The last flashback features a writer, James Lee Bartlow (Dick Powell), who lets himself be convinced by Shields to adapt his debut novel for him. He is pressured by his wife Rosemary (Gloria Grahame) to take the job. She is attracted to the glamour of Hollywood, but keeps interrupting her husband’s work, so Shields realizes she has to go. He arranges for a famous actor to seduce her, with tragic consequences. As a result, Bartlow not only becomes one of Hollywood’s most respected screenwriters, but a Pulitzer winner for a book about his wife. It’s true he never would have been able to write these things with his wife there, but now he is a lonely and bitter man. He has success in his career, but it comes at a price.
Though I’ve been comparing this film to Citizen Kane quite a bit, it is not quite as elegant as that film. It tries the same sort of narrative structure, but does so in a much clunkier way. Instead of having the flashbacks of the various characters merge and build on each other as in Kane, The Bad and the Beautiful literally lines the three characters up and has them recount their stories in chronological order one after the other with little overlap. Even more tedious is Pebbel’s tendency to point out Shields’ good points after each character is done reminiscing on his bad ones. It’s obvious the film is harkening back to Citizen Kane, but it falls short of the earlier film’s brilliance. Nevertheless, it’s still a good approach. It highlights the mystery of Shields’ character, by comparing him to one of cinema’s greatest enigmas, Charles Foster Kane. It does this more through the way Shields is examined rather than how he actually behaves, though as I have pointed out there are some similarities. In my mind this elevates The Bad and the Beautiful from an inferior rip off of Citizen Kane to an interesting companion to it, even if it isn’t quite as good (but let’s face it, not much is).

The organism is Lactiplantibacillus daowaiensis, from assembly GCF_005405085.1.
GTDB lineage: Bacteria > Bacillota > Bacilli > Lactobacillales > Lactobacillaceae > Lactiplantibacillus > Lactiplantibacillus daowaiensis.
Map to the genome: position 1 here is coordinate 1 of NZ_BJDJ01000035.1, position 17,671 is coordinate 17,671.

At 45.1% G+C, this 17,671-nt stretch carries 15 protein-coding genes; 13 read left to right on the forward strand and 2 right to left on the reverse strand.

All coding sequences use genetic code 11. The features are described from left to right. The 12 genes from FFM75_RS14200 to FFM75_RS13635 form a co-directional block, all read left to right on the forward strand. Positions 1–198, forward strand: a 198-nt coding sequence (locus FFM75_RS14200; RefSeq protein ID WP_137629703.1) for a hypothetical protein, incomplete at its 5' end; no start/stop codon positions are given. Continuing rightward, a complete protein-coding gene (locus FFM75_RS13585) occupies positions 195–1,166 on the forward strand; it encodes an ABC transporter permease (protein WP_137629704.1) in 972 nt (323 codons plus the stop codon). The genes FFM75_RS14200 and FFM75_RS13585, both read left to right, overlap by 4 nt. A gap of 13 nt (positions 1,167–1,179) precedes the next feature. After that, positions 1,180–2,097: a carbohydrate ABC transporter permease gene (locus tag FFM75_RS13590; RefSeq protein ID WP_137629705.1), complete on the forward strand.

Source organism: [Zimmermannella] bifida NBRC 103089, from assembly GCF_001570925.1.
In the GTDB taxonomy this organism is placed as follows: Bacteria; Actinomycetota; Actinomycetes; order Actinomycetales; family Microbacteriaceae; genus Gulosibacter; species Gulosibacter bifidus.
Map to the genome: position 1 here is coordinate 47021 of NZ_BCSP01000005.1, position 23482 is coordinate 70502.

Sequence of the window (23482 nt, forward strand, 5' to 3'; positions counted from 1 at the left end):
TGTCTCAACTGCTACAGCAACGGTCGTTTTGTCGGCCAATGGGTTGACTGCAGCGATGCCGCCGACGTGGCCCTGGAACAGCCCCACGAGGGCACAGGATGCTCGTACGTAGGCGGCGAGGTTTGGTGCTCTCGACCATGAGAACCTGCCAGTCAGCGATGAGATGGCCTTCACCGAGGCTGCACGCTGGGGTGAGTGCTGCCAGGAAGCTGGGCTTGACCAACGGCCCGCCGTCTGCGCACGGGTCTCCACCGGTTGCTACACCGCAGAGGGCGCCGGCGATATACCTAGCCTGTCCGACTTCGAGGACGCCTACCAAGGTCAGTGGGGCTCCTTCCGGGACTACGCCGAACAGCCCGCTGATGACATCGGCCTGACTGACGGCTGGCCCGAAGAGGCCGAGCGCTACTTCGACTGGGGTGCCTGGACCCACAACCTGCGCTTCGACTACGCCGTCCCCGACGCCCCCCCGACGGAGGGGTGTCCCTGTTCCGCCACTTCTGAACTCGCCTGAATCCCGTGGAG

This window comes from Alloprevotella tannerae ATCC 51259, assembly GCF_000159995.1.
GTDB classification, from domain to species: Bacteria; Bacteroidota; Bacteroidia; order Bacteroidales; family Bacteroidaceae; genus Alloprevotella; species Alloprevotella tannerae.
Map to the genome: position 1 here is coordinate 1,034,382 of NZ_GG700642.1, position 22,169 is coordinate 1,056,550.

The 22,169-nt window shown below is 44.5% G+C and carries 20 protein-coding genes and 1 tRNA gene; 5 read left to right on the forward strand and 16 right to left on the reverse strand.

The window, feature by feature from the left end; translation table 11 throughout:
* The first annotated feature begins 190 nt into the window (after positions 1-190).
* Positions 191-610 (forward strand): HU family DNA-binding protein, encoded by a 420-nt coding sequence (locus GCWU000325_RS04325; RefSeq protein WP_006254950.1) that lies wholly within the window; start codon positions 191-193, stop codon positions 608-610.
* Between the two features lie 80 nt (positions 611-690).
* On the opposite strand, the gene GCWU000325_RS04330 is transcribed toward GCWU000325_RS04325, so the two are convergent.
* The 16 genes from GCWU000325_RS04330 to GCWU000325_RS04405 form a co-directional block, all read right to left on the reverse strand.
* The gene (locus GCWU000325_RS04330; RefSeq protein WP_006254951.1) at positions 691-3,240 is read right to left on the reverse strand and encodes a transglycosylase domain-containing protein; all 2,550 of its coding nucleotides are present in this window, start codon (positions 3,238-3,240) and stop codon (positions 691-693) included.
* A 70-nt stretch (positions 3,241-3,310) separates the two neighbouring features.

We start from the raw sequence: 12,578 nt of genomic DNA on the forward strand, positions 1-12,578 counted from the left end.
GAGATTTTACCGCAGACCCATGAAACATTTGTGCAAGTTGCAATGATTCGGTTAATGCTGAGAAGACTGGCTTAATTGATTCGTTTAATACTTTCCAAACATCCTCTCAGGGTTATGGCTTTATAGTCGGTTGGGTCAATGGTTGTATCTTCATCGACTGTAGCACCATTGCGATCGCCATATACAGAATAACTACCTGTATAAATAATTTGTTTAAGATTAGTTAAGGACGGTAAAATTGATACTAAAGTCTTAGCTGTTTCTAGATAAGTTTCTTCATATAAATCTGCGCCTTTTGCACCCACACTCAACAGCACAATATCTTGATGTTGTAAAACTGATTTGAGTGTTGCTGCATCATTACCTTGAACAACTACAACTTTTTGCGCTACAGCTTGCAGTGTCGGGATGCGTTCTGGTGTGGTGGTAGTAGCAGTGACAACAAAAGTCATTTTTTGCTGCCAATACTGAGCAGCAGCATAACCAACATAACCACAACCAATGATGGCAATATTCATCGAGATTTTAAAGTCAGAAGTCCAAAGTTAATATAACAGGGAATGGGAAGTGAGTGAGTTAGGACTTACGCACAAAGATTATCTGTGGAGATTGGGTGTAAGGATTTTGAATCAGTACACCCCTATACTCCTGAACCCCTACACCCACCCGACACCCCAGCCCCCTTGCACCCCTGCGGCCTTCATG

Though at times it feels showy and artificial, there is a lot of good acting in this movie. I’m a big fan of Douglas and he does a wonderful job here, playing a very likable scoundrel. Gloria Grahame, in an academy award winning role, is very memorable as Mrs. Bartlow. She creates a vibrant character, though she has little emotional depth she is endlessly watchable and one of the picture’s highlights. Turner was endlessly sympathetic. She was probably the one most inclined toward overacting, but given her character’s penchant for self-delusion, I don’t think it was out of place. Georgia Lorrison is a character who is acting through almost every minute of her life, but as Shields points out, not always with “style.”
The Bad and the Beautiful has some flaws, but the overall story makes up for them I think. It admirably tries to emulate Citizen Kane‘s structure, and even though it falls short, it doesn’t fall so short that it becomes a rip off. It’s a really good look into the toll one man’s ambition takes on other people’s lives, and also the impossible trade off between an artistic career and a normally functioning personal life. With a great cast turning in some great performances, The Bad and the Beautiful is one of Hollywood’s greatest films about itself.
“I’ve told you a hundred times. I don’t want to win awards. Give me pictures that end with a kiss and black ink on the books.”
Long story short: 3.5/4 stars